Nova Scotia increases public school spending while student results decline
With kids back in school (in schools that look different than years past), a new study shows one thing has remained constant—parents are spending more on public schools but students are getting less in educational results.
Consider this. Between 2014/15 and 2018/19, the most recent year of available comparable data (and importantly, pre-COVID), Nova Scotia led the country in spending growth on public schools, with compensation (teacher salaries, etc.) as the main driver. Meanwhile, enrolment growth of new students increased by only one per cent, among the lowest increases in Canada.
Specifically, over this five-year period, per-student spending on public schools rose from $12,834 to $14,910—an increase of 16.2 per cent (the largest increase in the country), six percentage points higher than the national average, and markedly higher than Prince Edward Island (12.1 per cent) and New Brunswick (12 per cent).
After adjusting for inflation, Nova Scotia’s per-student spending still saw the largest increase—9.2 per cent or an additional $1,262 per student. And even when capital spending such as the cost of building new schools is removed, Nova Scotia’s spending still increased.
Of course, young Nova Scotians deserve a quality education. But it is all this new spending generating a good return on investment?
Unfortunately, according to PISA results—an international assessment measuring the academic performance of 15-year-olds— between 2003 and 2018, the latest year of available data, Nova Scotia’s average math scores declined steadily, falling below the Canadian average every year. In reading and science, Nova Scotia on average experienced some variability but declined overall during this period, with Nova Scotia students falling below the Canadian average every year.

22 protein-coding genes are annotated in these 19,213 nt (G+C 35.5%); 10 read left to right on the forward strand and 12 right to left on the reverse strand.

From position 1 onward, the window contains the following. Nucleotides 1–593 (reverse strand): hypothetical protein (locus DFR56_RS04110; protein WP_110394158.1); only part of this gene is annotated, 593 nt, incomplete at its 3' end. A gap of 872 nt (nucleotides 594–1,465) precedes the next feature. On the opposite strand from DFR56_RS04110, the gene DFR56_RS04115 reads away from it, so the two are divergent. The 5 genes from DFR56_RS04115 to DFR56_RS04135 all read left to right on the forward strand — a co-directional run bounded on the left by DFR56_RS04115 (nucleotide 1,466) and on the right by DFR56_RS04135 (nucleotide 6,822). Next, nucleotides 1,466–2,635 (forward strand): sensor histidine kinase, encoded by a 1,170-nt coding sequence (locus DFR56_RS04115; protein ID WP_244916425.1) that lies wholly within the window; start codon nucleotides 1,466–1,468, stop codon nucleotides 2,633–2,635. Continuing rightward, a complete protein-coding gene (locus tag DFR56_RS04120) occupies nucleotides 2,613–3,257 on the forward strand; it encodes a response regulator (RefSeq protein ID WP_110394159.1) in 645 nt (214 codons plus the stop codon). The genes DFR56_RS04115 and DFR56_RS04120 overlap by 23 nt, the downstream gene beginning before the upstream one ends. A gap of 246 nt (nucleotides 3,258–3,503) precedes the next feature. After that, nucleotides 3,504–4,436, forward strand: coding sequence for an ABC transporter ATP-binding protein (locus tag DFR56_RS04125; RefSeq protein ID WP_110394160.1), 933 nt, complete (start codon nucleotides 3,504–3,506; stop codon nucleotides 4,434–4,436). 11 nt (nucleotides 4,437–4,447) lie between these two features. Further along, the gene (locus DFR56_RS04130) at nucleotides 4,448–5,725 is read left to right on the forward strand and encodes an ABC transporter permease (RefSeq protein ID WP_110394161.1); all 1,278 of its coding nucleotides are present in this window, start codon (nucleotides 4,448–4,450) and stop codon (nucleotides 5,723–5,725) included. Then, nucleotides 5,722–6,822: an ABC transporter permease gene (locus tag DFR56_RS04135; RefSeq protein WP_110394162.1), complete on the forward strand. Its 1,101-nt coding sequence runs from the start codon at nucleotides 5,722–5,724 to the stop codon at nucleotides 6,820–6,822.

In other words, we’re spending more on public schools, even before the pandemic, but kids aren’t seeing the benefits in the form of academic progress.
So where is this increased spending going?
Nova Scotia’s growth in public school spending can be explained in a word—compensation. In fact, 97.7 per cent of the increase in public school spending over this five-year period was on compensation including teacher salaries, fringe benefits and pensions. That’s an increase of $255 million, bringing compensation in 2018/19 to $1.35 billion—or 76.5 per cent of total public school spending.
Moreover, from 2014/15 and 2018/19, the growth in government (i.e. taxpayer) contributions to teacher pension plans nationally was 7.5 per cent (nominally) compared to 43.5 per cent in Nova Scotia—the highest increase in Canada, significantly exceeding the national average.
So, while certain groups including the Nova Scotia Teachers Union push the narrative that Nova Scotia’s education system is “stretched threadbare” and that funding has been “butchered,” in reality, spending on public schools has grown significantly in Nova Scotia; more than any other province in Canada. In other words, Nova Scotians pay for a high-end education system but get mediocre results.
Of course, parents can decide for themselves whether they’re getting value for money spent on public schools. But Nova Scotia parents have virtually no choice on the school their child will attend unless they can afford to fully pay for an independent school. And unlike every other province (except Ontario and the other Atlantic provinces), Nova Scotia provides no support to parents choosing independent schools.
Spending more on public schools for better educational results to brighten the future of our children is one thing. But no one should be happy about spending more while getting less in return.
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